Your own eyes witnessed each of these powerful acts the Lord performed. So, keep every part of the commandment that I am giving you today so that you stay strong to enter and take possession of the land that you are crossing over to possess, and so that you might prolong your life on the fertile land that the Lord swore to your ancestors to give to them and their descendants—a land full of milk and honey.

The land you are about to enter and possess is not like the land of Egypt, where you came from, where you sowed your seed and irrigated it by hand like a vegetable garden. No, the land you are entering to possess is a land of hills and valleys, where your drinking water will be rain from heaven. It’s a land that the Lord cares for: The Lord’s eyes are on it constantly from the first of the year until the very end of the year.

Now, if you completely obey God’s commandments that I am giving you right now, by loving the Lord your God and by serving him with all your heart and all your being, then he will provide rain for your land at the right time—early rain and late rain—so you can stock up your grain, wine, and oil. He will also make your fields lush for your livestock, and you will eat and be satisfied. But watch yourselves! Otherwise, your heart might be led astray so you stray away, serving other gods and worshipping them. Then the Lord’s anger would burn against you. He will close the sky up tight. There won’t be any rain, and the ground won’t yield any of its crops. You will quickly disappear off the wonderful land the Lord is giving to you. (Common English Bible)

“Boundaries define us. They define what is me and what is not me. A boundary shows me where I end and someone else begins, leading me to a sense of ownership. Knowing what I am to own and take responsibility for gives me freedom. Taking responsibility for my life opens up many different options. Boundaries help us keep the good in and the bad out.”

Henry Cloud

God has boundaries. The Lord doesn’t just flit about doing whatever seems alright for the moment. No, God is firmly secure as the divine Being. God has a deliberate will and way. The Creator God is not okay with created humanity having no boundaries. Since we are people created in God’s image, we are to reflect that image in all things, including having the established boundary of taking charge of our own spiritual lives and obeying the Lord in all things.

God has opened the way of redemption for wayward people. It came first in the incredible event of the exodus from Egypt, then in the culmination of our freedom through the cross and resurrection of Jesus Christ.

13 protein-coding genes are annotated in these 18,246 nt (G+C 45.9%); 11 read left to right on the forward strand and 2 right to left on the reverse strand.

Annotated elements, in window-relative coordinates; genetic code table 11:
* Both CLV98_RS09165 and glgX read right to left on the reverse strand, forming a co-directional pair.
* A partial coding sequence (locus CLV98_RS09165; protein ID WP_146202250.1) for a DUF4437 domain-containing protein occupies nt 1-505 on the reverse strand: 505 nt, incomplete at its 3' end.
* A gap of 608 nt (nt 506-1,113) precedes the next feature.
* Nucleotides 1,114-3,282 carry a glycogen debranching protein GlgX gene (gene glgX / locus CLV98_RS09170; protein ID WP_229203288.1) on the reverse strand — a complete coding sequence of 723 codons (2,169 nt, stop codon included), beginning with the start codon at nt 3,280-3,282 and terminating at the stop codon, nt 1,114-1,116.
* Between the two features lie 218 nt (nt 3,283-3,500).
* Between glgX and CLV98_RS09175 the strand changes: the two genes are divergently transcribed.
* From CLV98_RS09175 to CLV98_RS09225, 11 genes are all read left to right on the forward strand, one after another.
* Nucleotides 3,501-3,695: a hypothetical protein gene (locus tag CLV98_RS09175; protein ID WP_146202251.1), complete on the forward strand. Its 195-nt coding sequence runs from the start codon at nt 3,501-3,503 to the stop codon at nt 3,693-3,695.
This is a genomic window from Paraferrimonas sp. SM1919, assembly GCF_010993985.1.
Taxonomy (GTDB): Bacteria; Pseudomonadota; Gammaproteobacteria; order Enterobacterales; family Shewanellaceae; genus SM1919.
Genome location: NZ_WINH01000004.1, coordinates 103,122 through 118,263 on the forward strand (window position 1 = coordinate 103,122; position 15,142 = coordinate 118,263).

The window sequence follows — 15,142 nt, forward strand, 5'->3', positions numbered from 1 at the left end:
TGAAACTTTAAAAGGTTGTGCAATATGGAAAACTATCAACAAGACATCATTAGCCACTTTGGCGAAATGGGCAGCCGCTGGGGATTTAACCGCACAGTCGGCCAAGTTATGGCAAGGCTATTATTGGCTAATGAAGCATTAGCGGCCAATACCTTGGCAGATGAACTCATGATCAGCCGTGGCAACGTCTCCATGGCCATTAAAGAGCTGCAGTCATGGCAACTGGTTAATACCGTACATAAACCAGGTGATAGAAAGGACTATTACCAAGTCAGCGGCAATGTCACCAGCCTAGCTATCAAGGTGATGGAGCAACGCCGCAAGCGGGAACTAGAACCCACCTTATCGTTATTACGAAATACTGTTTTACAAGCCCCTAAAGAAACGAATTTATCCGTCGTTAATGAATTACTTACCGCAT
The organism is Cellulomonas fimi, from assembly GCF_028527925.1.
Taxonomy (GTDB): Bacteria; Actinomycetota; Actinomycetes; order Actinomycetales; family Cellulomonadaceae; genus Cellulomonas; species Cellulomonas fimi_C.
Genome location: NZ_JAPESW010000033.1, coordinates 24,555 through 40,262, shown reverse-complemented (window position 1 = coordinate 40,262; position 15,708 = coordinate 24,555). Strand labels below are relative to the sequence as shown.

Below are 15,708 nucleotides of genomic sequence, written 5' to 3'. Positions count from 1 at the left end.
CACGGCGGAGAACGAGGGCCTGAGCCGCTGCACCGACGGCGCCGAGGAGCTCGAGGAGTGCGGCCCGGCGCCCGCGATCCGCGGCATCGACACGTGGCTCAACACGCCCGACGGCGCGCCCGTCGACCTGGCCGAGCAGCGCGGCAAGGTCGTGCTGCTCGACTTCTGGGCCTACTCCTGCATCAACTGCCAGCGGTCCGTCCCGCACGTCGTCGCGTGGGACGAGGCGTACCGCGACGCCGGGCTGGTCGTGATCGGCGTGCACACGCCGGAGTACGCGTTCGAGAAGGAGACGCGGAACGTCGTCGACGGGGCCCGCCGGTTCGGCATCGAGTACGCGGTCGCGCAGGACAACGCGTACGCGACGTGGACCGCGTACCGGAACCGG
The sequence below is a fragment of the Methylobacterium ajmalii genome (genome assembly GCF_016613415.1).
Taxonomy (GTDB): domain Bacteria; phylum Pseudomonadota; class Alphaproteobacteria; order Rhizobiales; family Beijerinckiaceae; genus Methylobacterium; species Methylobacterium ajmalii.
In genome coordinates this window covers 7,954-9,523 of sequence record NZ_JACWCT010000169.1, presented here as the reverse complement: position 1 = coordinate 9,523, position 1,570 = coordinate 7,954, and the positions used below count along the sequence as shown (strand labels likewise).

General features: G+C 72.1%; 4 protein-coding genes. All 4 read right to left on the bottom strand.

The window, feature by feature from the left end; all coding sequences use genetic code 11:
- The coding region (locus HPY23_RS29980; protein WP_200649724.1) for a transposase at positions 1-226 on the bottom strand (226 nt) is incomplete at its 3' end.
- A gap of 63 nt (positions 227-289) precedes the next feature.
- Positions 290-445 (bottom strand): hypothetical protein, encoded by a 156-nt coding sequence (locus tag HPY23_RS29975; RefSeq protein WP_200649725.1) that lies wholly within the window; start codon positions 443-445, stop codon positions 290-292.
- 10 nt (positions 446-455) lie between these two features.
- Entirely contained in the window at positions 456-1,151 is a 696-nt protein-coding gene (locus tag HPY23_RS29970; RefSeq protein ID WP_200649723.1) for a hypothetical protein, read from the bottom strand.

Therefore, God expects us to live into this opportunity without blaming divine action or inaction for our problems, as if fault lies outside of us. Just because God stands up to people and does not cave into their demands and their whining does not make the Lord mean or unjust – it simply means God doesn’t need the props or accolades of people. God is secure enough to not be dependent on humans.

Divine expectations are quite clear on where the boundary lines fall: Love. Yes, indeed, it comes down to love. Love the Lord your God and always hold tightly to the law with its statutes, rules, and commandments. There is no fudge factor to that statement, scratching our heads wondering what we ought to be doing. If we obey God, we will discover life as it ought to be lived – free from all the machinations of the world’s brokenness and insecurity – and yet securely confined within godly boundaries. 

God can exhort people to be strong and take the land. That’s because the Lord made it possible for them to do so by acting in history. Therefore, God expects us to respond in obedience to the boundary lines established so that we will flourish and grow as people in a new land.

There is a big divine pasture for us to enjoy and thrive within. Yes, there is a fence around it, marking the boundary of where we can go. It is there for our benefit and protection, and not to simply keep us in line. Longing for the green grass on the other side of the fence is to be unaware of the vast beauty and foliage all around us.

For we already have everything we need – if we possess the awareness and the gratitude to see it.

Great God Almighty, I choose today to obey you in all things out of the grace given to me because of Jesus Christ.  I want to please you in all I say and do, so that you will be seen as the glorious and exalted king of the universe.  Help me to live up to my standing in Christ in the power of the Spirit as I step into your world with the keys of the kingdom.  Amen.

1 Timothy 6:11-12 – How to Fight the Good Fight